Community Advocacy Conservation TROUT Magazine

Fish and Fiscal Responsibility: Let’s Protect the Roadless Rule

Logging on Prince of Wales Island in Southeast Alaska

Over the course of 31 years as a resident of Alaska, nearly 15 years of which have been spent doing conservation work, I’ve always been amazed by the inability of strong, well-documented financial  realities to guide how public lands are managed.

In the case of the Tongass National Forest, it has been made clear repeatedly that American taxpayers have subsidized the clear-cut logging of old growth trees to the tune of roughly $30 million annually for the last 20 years.  We also know from a study by the Congressional Budget Office that the maintenance backlog for logging roads on the Tongass currently sits at $58 million.  The Forest Service itself has found that on top of that road maintenance backlog, another $100 million will be needed to restore lands and waterways that have been damaged by past logging.  And on top of all that, about a third of culverts on logging roads, some 1200 in total, do not pass fish at all life stages.  Repairing these culverts will cost taxpayers another $37 million, in addition to the $18 million spent on fixing culverts since 1998.

If we tally up all those costs, both paid and owed in the future, for the Tongass timber program over the last 20 years, we arrive at a total liability to American taxpayers of $813 million.  And let’s remember those are hard dollar costs only and don’t include the loss of ecosystem services like clean water, fish production and recreation opportunities.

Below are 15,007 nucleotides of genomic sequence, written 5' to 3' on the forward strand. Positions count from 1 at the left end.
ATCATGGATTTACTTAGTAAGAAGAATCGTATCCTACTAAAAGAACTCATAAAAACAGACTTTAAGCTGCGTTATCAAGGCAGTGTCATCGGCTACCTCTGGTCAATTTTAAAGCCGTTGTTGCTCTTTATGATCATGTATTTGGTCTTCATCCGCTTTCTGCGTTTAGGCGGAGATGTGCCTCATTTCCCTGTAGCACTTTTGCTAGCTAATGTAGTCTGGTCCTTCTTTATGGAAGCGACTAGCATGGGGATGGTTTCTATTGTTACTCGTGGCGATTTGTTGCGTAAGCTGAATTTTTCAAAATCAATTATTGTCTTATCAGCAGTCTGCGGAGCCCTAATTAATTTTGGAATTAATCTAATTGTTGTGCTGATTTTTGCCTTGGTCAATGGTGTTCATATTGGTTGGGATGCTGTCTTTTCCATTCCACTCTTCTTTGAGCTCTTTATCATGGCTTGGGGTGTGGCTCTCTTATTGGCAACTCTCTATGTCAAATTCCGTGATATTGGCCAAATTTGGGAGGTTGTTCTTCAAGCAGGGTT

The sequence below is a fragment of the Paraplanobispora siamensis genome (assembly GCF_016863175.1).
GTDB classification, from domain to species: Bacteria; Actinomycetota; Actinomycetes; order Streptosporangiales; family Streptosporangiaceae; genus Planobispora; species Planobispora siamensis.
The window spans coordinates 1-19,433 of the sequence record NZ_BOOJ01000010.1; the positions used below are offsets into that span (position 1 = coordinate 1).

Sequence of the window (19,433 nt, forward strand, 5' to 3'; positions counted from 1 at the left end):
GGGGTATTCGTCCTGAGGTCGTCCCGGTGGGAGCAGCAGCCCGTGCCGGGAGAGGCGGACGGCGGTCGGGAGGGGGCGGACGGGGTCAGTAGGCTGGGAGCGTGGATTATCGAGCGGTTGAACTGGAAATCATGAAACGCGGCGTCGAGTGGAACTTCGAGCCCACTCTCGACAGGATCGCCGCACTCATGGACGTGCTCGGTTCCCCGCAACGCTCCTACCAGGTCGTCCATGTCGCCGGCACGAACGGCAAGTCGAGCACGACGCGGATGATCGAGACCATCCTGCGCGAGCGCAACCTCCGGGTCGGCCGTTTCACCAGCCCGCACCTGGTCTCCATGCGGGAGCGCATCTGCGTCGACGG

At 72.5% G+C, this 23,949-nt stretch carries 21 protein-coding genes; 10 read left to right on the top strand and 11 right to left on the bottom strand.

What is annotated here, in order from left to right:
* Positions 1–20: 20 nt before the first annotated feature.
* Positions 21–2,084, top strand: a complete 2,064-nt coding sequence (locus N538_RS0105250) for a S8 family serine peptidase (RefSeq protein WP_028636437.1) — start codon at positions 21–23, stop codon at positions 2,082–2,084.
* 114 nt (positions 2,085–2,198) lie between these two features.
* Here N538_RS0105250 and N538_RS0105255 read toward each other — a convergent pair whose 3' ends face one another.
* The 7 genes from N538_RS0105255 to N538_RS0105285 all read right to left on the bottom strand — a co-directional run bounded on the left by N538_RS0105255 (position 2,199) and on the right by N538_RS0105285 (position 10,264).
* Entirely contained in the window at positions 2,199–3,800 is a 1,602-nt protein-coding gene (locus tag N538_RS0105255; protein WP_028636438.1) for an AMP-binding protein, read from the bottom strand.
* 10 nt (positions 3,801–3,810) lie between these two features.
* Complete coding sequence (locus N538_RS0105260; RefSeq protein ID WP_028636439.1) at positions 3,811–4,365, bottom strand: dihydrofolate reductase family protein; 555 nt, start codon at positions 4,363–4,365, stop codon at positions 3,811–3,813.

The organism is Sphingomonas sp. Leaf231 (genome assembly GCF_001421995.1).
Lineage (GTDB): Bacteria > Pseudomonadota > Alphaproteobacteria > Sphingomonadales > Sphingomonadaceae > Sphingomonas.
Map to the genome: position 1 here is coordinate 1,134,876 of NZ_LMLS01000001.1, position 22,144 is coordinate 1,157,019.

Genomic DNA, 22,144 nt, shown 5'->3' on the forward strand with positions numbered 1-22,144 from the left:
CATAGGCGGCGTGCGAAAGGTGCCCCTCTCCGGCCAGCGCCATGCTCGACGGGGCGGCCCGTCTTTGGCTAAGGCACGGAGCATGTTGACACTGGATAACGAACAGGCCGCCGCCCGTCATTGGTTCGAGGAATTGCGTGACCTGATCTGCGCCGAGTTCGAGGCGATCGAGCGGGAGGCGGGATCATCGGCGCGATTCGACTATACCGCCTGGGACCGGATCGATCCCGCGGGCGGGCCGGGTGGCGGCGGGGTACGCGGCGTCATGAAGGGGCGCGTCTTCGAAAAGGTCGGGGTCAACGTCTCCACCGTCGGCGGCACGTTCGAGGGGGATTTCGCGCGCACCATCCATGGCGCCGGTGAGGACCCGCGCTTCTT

The Tongass National Forest in Southeast Alaska produces critical ecosystem services and serves as prime fish and wildlife habitat which is currently protected by the Roadless Rule.

We taxpayers dole out a lot of subsidies in states throughout the country so maybe elected officials and the public at large just can’t get riled up about subsidies because it seems everyone gets them, but I think there’s some nuances that makes Tongass subsidies different.

First off, we pay for the roads and logging operations that result in 400+ year old trees being mowed down and then we get to pay again for restoration to fix up the places where they once stood. Just to rub more some salt into that wound, a huge percentage of those trees end up in Asian markets.  So not only are we effectively double taxed by paying for both harvest and restoration, but we also lose out on secondary processing revenues and don’t realize infrastructure values from the timber until we buy it back in the form of products manufactured by foreign companies.   You don’t have to be an economist to see that’s just wrong.

Anglers fish in the Tongass National Forest.

I could go on and on about the many values of an intact old-growth forest.  Things like carbon sequestration, fish and wildlife habitat, tourism and fisheries revenues are all great examples of the beneficial side of a standing forest. Both common and fiscal sense dictate doing more to perpetuate those things while ending wasteful timber subsidies is really where we need to be headed and the really great thing about that is it costs us absolutely nothing.

Like the subsidies, the current effort to exempt the Tongass from the Roadless Rule is just another misguided attempt to resuscitate a logging industry that provides less than 1% of jobs in the region and has failed to change with the times.  Rather than focusing on sustainably harvesting timber for the value-added processing of custom products, the industry continues to hold out its hand for funding to do things the way they always have.    Time has marched on and now tourism, fishing and recreation drive the regional economy.  As owners of our public lands, we need to make the Forest Service and decision-makers know how those lands should be managed and how our tax dollars should be spent.

Please join me in submitting a comment to the Forest Service opposing changes to the Roadless Rule and advocating for smart forest management policies that don’t drain taxpayer pockets. Read more about the Roadless Rule and TU’s role in supporting the Tongass on the American Salmon Forest website.    

Mark Kaelke is the Southeast Alaska Program Director for Trout Unlimited.

By Mark Kaelke.